It’s no wonder Eat Pray Love created a world-wide phenomenon in book sales (and simultaneous world-wide gasping in recognition). The book was really good. Even though I’ve not been through a heart-rending, psyche-altering divorce like author Elizabeth Gilbert, I could still immerse myself utterly in the book, and in the emotion imparted so eloquently by this most creative and evocative writer (incidentally, Gilbert was a successful published author well before Eat Pray Love).
Gilbert’s ‘follow-up’ book, Committed, was therefore highly coveted by this Gilbert fan – yet another in a long, long line of fans that pushed the book to the Number One spot on the NY Times Best Sellers List mid-January, after only 10 days on the shelves.
It was interesting to start Gilbert’s book with her ‘Note to the Reader’ – essentially outlining her concerns about ever being about to write unselfconsciously again, following the unprecedented success of Eat Pray Love. Mired under considerable pressure to ‘perform’ and to please a plethora of high expectation, this extremely self-effacing author became immobilised mid-draft and ended up completely scrapping her first version of Committed, starting again in an entirely new direction – and most importantly, with a new mindset.
Instead of writing for and attempting to please the ‘masses’, Gilbert instead ‘personalised’ this highly personal book and decided to write it for twenty-seven women. That’s right. Just twenty-seven. She actually lists them in the book. And when you read this list, you feel like you are being sent to the attic with the care-worn key of the most secret of diaries – a collective of secrets and emotions that would only ever have its pages thumbed and wept over by those who really matter in the author’s life.
Despite the intensely personal and emotionally revealing nature of Committed, Gilbert spend considerable time researching and carefully fleshing out her latest book with fact, figures, traditions and fascinating information on the institution that is marriage. She has dissected her book into eight lengthy chapters commencing with ‘Marriage and Surprises’ – in which she discovers she must marry her ‘affectionate Brazilian gentleman’, Felipe – else the United States Department of Homeland Security shackle him and send him on the next flight offshore.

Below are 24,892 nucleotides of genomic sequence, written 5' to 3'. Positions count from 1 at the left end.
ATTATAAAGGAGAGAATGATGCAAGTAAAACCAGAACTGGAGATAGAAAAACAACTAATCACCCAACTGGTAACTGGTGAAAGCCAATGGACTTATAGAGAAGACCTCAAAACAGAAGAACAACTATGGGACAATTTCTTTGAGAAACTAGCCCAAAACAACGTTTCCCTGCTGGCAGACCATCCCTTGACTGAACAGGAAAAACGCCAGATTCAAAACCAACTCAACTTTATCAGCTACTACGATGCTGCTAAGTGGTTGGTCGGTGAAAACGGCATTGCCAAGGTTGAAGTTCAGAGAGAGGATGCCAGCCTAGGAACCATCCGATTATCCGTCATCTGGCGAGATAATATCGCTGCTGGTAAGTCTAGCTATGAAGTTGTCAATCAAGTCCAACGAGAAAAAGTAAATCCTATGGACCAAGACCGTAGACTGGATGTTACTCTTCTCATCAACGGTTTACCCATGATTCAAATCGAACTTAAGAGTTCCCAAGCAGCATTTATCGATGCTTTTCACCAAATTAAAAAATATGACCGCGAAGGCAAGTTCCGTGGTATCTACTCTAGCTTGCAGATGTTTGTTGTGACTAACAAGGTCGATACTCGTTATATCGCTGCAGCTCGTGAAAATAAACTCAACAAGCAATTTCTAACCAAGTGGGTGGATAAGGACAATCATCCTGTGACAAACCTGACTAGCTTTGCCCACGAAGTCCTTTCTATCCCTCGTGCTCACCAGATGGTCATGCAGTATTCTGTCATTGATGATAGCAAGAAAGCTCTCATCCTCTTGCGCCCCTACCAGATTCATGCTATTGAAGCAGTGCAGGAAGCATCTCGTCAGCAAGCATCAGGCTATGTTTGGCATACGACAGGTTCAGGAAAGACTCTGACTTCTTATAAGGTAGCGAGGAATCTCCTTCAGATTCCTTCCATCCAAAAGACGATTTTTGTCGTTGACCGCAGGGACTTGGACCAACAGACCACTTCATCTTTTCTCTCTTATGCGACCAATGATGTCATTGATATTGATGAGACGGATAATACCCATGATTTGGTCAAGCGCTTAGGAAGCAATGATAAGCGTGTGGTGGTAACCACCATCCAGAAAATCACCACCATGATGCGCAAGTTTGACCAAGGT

Actually, the shackling and sending really did happen, much to Gilbert’s worst-romantic-nightmare terror. Upon one too many entries to the US on a tourist visa, her sweetheart was interrogated, handcuffed and deported – but not before being handed the sage advice that if the couple wanted to experience the earthy feel of US soil beneath their flipflops ever again, they would have to do it. Commit. Tie the knot. Get married.
The first thing Gilbert experienced when she heard this terrifying ‘commitment’ news, was a rapidly sinking heart, followed quickly by the desperate need to plan. With only minutes to hash together a plot to overcome the surreal reality the couple suddenly faced, Gilbert describes a scrabbled few moments with her love, wasting it away on incidentals like houses, bank accounts and immigration lawyers, before Felipe was indeed, shackled up and sent away.
The ensuing chapters of Committed take us through the journey that became Gilbert’s death march to matrimony. Essentially exploring her own definition of the complexities behind the marriage concept, the reader is treated to a delicately unfolding voyage of discovery and subsequent reconciliation with this archaic and, in the mind of the author, totally outdated tradition.